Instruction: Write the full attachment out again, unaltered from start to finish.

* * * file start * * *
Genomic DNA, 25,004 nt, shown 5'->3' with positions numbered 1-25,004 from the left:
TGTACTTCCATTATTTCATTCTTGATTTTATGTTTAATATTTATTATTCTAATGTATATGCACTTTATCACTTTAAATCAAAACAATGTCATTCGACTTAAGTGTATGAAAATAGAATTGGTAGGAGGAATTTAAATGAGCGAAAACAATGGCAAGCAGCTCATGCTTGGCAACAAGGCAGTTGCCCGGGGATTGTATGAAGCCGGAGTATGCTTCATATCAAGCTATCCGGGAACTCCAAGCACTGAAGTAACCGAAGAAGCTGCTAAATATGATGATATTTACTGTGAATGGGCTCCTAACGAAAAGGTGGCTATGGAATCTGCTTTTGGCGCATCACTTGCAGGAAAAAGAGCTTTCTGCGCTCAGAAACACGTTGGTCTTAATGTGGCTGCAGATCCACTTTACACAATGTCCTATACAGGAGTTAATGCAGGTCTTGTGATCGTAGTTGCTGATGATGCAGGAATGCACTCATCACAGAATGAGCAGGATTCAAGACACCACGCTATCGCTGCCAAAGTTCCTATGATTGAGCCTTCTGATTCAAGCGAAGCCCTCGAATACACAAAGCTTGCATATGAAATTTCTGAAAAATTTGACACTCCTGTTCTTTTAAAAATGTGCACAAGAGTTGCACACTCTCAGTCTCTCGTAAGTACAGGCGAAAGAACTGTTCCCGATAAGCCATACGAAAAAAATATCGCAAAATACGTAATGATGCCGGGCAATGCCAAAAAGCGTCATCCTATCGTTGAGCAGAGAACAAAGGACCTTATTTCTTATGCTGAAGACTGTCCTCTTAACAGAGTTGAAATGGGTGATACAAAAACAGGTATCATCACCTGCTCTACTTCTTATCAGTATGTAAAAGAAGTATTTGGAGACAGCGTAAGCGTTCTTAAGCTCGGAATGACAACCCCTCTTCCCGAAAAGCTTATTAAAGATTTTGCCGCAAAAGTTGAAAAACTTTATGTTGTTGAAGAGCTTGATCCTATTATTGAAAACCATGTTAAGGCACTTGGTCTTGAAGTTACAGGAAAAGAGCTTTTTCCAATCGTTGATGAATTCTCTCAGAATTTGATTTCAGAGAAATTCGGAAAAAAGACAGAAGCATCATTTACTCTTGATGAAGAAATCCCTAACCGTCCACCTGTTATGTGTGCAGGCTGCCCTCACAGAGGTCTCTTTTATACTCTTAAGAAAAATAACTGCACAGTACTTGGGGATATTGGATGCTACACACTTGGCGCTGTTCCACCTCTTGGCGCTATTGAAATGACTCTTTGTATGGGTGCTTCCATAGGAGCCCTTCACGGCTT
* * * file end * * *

Genomic DNA, 25,004 nt, shown 5'->3' with positions numbered 1-25,004 from the left:
TGTACTTCCATTATTTCATTCTTGATTTTATGTTTAATATTTATTATTCTAATGTATATGCACTTTATCACTTTAAATCAAAACAATGTCATTCGACTTAAGTGTATGAAAATAGAATTGGTAGGAGGAATTTAAATGAGCGAAAACAATGGCAAGCAGCTCATGCTTGGCAACAAGGCAGTTGCCCGGGGATTGTATGAAGCCGGAGTATGCTTCATATCAAGCTATCCGGGAACTCCAAGCACTGAAGTAACCGAAGAAGCTGCTAAATATGATGATATTTACTGTGAATGGGCTCCTAACGAAAAGGTGGCTATGGAATCTGCTTTTGGCGCATCACTTGCAGGAAAAAGAGCTTTCTGCGCTCAGAAACACGTTGGTCTTAATGTGGCTGCAGATCCACTTTACACAATGTCCTATACAGGAGTTAATGCAGGTCTTGTGATCGTAGTTGCTGATGATGCAGGAATGCACTCATCACAGAATGAGCAGGATTCAAGACACCACGCTATCGCTGCCAAAGTTCCTATGATTGAGCCTTCTGATTCAAGCGAAGCCCTCGAATACACAAAGCTTGCATATGAAATTTCTGAAAAATTTGACACTCCTGTTCTTTTAAAAATGTGCACAAGAGTTGCACACTCTCAGTCTCTCGTAAGTACAGGCGAAAGAACTGTTCCCGATAAGCCATACGAAAAAAATATCGCAAAATACGTAATGATGCCGGGCAATGCCAAAAAGCGTCATCCTATCGTTGAGCAGAGAACAAAGGACCTTATTTCTTATGCTGAAGACTGTCCTCTTAACAGAGTTGAAATGGGTGATACAAAAACAGGTATCATCACCTGCTCTACTTCTTATCAGTATGTAAAAGAAGTATTTGGAGACAGCGTAAGCGTTCTTAAGCTCGGAATGACAACCCCTCTTCCCGAAAAGCTTATTAAAGATTTTGCCGCAAAAGTTGAAAAACTTTATGTTGTTGAAGAGCTTGATCCTATTATTGAAAACCATGTTAAGGCACTTGGTCTTGAAGTTACAGGAAAAGAGCTTTTTCCAATCGTTGATGAATTCTCTCAGAATTTGATTTCAGAGAAATTCGGAAAAAAGACAGAAGCATCATTTACTCTTGATGAAGAAATCCCTAACCGTCCACCTGTTATGTGTGCAGGCTGCCCTCACAGAGGTCTCTTTTATACTCTTAAGAAAAATAACTGCACAGTACTTGGGGATATTGGATGCTACACACTTGGCGCTGTTCCACCTCTTGGCGCTATTGAAATGACTCTTTGTATGGGTGCTTCCATAGGAGCCCTTCACGGCTT